Oracle Beehive collaborates with business processes

Oracle's introduction of the Beehive...

Oracle's introduction of the Beehive enterprise collaboration platform last week promises to give IT departments the ability to collaborate with customers and suppliers more effectively.

The product will allow companies to share data between their ERP systems and e-mail, voicemail, instant messaging systems.

Companies can use information in these documents to automatically trigger business processes in their ERP software. For example, Beehive could allow a company to automatically capture e-mails from a customer in its customer relationship management system, or capture address details to automatically update a shipping address.

Beehive puts Oracle in a similar position to Google, which is attempting to offer end-users an alternative to Microsoft desktop software.

Oracle is not the only company forging links between ERP and groupware software. SAP has developed Duet, which bolts on to Outlook to allow staff to use their Outlook contact address book database for CRM and HR tasks.

Oracle, rather than bolt on its ERP business processes to an existing e-mail platform such as Microsoft Exchange or Lotus Domino, is positioning Beehive as replacement for these products.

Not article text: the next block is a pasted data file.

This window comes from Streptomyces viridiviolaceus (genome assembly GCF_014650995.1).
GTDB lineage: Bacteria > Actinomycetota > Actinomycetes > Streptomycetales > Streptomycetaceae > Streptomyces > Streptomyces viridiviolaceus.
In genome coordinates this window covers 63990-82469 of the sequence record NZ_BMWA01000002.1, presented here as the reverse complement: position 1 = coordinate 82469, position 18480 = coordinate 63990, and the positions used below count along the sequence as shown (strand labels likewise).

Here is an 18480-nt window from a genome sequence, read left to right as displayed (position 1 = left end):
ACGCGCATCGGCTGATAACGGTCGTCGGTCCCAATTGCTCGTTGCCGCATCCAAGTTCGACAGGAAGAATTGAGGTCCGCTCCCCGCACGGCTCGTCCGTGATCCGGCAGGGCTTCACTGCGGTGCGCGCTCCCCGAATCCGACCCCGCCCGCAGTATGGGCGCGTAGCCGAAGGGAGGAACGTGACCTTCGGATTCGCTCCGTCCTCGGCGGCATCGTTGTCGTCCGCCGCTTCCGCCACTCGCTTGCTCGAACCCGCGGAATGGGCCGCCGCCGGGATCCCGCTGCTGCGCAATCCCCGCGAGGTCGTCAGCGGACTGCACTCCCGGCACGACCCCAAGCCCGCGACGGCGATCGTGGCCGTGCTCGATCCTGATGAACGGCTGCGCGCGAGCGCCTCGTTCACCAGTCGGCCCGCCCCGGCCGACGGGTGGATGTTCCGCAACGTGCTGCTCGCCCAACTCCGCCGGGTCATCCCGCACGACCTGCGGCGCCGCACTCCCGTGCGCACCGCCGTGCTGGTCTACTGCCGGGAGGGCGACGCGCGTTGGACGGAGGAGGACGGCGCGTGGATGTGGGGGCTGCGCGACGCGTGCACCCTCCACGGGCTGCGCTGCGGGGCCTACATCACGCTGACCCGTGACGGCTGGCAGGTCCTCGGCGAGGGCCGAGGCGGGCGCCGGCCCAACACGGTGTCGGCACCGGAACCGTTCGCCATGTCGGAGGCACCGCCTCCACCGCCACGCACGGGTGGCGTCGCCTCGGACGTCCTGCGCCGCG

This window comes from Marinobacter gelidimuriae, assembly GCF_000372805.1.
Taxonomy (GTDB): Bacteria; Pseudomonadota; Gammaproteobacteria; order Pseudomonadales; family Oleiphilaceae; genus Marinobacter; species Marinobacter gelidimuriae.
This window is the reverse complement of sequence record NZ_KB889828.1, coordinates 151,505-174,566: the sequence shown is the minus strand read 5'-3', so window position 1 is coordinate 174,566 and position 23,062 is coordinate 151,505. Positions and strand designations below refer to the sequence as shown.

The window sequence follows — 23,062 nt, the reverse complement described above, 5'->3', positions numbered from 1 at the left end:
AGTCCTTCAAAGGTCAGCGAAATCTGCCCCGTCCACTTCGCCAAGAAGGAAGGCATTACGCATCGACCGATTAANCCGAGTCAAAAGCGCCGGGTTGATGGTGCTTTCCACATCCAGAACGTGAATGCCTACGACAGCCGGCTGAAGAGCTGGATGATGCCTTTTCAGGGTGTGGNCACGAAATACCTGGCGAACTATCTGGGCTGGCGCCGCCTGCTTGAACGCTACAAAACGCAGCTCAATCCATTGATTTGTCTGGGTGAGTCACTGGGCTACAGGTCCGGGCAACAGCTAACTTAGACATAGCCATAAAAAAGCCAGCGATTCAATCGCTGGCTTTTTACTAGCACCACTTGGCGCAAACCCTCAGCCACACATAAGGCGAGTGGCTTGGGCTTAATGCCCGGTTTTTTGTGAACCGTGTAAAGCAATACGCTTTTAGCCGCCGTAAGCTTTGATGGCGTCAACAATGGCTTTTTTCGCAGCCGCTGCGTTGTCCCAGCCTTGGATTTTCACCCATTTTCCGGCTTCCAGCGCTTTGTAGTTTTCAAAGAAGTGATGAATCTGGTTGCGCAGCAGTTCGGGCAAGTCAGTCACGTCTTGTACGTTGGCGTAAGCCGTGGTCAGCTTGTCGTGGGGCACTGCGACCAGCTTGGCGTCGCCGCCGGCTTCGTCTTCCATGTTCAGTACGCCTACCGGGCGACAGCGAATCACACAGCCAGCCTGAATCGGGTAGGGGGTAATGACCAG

This means IT directors will need to assess whether the benefits of Beehive justify discarding their existing e-mail systems. Unlike rival platforms such as Duet, or the integration features in Exchange and Domino, Beehive is built using a service oriented architecture (SOA). This should minimise the programming effort required to integrate telephone and e-mail correspondence with enterprise software.

"Beehive can be integrated and embedded into many different elements of a corporate architecture, rather than being a standalone collaboration software island," says David Mitchell, senior vice-president at analyst firm Ovum.

Ray Wang, vice-president and principal analyst at Forrester Research, says, "Companies with existing collaboration and e-mail-based approaches might consider limited deployments of Beehive."

However, Wang believes Beehive may find a niche in newer companies that have not standardised on Exchange or Domino.

People may not be ready to discard their investment in Exchange, but Beehive's built-in security and ability to integrate with enterprise applications using a SOA may convince some IT directors.

This was last published in September 2008



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